When seizures associated with his seizure disorder forced Todd McMahon to hang up his car keys, he had to depend on others to drive him wherever he needed to go. His wife, Julie, dropped him off at work, friends helped him run errands, and even at his job as a service advisor for a Kenosha auto dealer, co-workers would take him for test drives. But all that changed in 2003 when he received a Froedtert & Medical College of Wisconsin publication in the mail that described “awake” surgery, a new technique that was successfully treating epileptic seizures.
Todd was diagnosed with epilepsy when he was 14 after experiencing a sudden onset, grand mal seizure. As is often the case with epilepsy, his doctors were unable to pinpoint the cause. When the seizures continued to occur, Todd was placed on medications that helped control them with varying success. As Todd explains, “When I was growing up, I’d tried a number of different drugs to control my seizures and for a while, they would work, but then something would change, and the seizures would always return. My doctors would then change my drug levels or try a new medication.”
By the time he saw the Froedtert article about “awake” surgery, Todd was experiencing several seizures a month, despite the fact he was taking three different medications. He didn’t hesitate — he contacted the Froedtert & the Medical College of Wisconsin Comprehensive Epilepsy Program and within weeks started the series of tests required to determine if he was a candidate for the surgery.
When medications are ineffective, “awake” surgery is a highly sophisticated option that allows neurosurgeons to identify and remove brain tissue that is causing seizures. The Comprehensive Epilepsy Program was one of the first facilities in the state to offer the surgery. The surgery is very effective — more than 80 percent of patients who undergo the procedure experience complete freedom from seizures; for others, seizures are greatly diminished, so much that they can reduce their medications.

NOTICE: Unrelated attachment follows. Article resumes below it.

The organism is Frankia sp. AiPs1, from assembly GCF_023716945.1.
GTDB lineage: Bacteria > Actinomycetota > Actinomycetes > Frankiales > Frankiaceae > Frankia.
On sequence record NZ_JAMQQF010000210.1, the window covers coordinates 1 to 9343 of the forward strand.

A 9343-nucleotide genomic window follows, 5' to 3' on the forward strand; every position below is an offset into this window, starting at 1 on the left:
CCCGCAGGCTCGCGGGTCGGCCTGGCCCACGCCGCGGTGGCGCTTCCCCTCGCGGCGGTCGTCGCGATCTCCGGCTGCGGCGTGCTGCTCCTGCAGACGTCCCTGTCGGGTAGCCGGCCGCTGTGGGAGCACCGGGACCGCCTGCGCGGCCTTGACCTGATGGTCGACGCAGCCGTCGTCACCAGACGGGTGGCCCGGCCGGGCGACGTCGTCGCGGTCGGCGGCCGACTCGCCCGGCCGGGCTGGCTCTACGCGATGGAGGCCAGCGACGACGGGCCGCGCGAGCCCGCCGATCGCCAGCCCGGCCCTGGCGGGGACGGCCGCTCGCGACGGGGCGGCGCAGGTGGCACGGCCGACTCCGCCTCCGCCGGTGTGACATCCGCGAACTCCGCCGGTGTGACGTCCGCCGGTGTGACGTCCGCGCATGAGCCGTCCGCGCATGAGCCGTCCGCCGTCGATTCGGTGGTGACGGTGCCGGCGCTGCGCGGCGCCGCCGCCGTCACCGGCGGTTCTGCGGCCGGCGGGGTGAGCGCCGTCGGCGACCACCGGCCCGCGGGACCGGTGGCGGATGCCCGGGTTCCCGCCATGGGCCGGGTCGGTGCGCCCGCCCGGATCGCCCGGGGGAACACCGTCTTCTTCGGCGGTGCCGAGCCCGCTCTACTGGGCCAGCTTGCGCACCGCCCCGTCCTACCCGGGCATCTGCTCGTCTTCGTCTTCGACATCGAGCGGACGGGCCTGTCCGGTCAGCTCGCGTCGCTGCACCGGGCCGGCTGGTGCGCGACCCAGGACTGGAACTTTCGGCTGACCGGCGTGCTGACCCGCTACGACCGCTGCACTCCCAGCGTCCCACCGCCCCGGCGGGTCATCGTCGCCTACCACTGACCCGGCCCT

But not all seizure disorder patients are eligible for the surgery. As Linda Allen, RN, BSN and program coordinator explains, “Surgery may not be appropriate if seizures occur in brain locations that are functionally important, such as areas that govern speech or movement. Pre-op testing helps us identify the part of the brain that is affected and identify appropriate candidates.”
Todd’s testing included advanced EEG monitoring and MRI imaging. The results revealed scar tissue on his left temporal lobe, probably the consequence of a high fever he had with a case of the chicken pox when he was 12. Testing also determined the area could be safely removed without affecting other brain function.
Todd underwent “awake” surgery on June 9, 2003. During the procedure, the surgeon opens the skull to expose the part of the brain that is responsible for seizures, places electrodes on the brain to record brain activity and stimulates the brain to identify areas that govern functions such as speech and movement, so that these areas can be left untouched. Since brain tissue lacks pain sensation, only a local anesthetic is used to numb the skull and patients actually respond during the procedure.
Todd says that although he was a little anxious during the surgery, overall he was comfortable. “They let me listen to music to help me relax and Linda Allen sat right next to me and regularly asked me how I was feeling. Although I could feel pressure, I never felt pain, other then when I got the shot to numb my scalp.” During the procedure, Todd recalls watching a TV-type monitor. “As they mapped my brain, I was asked if I could recognize words and images like circles.” In all, Todd spent four days in the hospital and continued to recover at home for the next few weeks. He returned to work on August 1.
Now seizure-free for two years, Todd is back behind the wheel. “I started driving as soon as I met the legal criteria — almost three months to the day after I experienced my last seizure,” he says. The three medications he once took have been reduced to one. Notes Todd, ”The best part of all — the surgery gave me back my freedom to go where I want, when I want. It’s something people take for granted, but if you don’t have it, it really affects your life.”